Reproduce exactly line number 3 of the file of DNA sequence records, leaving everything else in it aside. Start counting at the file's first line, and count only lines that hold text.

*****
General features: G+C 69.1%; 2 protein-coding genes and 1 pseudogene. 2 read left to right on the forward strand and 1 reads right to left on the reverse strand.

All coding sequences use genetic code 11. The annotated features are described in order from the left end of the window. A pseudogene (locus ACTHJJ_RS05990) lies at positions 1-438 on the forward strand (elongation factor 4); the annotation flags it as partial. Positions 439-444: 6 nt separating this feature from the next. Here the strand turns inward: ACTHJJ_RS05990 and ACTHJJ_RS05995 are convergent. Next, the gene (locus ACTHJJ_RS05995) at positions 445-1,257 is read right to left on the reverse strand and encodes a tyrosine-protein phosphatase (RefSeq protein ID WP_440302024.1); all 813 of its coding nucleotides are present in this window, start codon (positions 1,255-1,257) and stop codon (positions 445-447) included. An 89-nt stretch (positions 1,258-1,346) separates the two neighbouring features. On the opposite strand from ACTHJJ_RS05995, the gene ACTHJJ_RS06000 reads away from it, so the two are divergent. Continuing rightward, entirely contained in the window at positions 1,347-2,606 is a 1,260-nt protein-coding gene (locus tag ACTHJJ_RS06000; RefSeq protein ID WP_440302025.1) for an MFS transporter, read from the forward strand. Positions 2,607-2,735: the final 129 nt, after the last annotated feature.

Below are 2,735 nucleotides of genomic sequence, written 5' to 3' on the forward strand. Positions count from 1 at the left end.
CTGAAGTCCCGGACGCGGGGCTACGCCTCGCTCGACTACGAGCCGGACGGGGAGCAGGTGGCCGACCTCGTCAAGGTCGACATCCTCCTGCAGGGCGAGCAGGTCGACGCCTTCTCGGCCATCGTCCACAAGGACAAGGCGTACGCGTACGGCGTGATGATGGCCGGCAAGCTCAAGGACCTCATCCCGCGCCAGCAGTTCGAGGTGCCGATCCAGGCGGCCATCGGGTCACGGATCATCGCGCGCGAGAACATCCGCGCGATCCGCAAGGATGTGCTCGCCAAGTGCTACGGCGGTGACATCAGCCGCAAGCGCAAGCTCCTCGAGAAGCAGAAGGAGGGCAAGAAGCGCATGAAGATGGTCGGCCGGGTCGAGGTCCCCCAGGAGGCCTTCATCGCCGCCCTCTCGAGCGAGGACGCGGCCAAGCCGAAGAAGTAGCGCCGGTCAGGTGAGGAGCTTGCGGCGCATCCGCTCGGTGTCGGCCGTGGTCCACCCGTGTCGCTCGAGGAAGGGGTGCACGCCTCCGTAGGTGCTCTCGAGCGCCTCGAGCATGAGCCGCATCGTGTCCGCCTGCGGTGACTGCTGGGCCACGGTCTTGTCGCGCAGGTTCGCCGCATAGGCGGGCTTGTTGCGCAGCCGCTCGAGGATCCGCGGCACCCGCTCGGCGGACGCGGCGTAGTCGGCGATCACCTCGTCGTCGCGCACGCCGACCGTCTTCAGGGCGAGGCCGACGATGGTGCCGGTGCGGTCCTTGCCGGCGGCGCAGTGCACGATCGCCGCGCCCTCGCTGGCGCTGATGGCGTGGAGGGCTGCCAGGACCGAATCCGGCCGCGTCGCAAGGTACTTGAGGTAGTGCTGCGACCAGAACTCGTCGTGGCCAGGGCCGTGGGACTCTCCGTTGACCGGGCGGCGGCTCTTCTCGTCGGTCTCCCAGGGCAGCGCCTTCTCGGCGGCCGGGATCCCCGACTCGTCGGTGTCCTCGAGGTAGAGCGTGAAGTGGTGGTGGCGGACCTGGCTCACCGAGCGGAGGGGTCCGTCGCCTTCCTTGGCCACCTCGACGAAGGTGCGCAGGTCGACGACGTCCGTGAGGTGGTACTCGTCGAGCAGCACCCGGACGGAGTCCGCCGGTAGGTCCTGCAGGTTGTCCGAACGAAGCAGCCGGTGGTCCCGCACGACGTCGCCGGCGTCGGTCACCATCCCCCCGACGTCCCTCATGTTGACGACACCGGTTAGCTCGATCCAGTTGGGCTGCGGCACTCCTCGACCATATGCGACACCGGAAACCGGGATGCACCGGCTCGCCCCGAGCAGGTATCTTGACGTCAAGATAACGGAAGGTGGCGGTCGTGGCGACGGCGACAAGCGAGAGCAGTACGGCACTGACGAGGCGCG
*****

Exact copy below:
Below are 2,735 nucleotides of genomic sequence, written 5' to 3' on the forward strand. Positions count from 1 at the left end.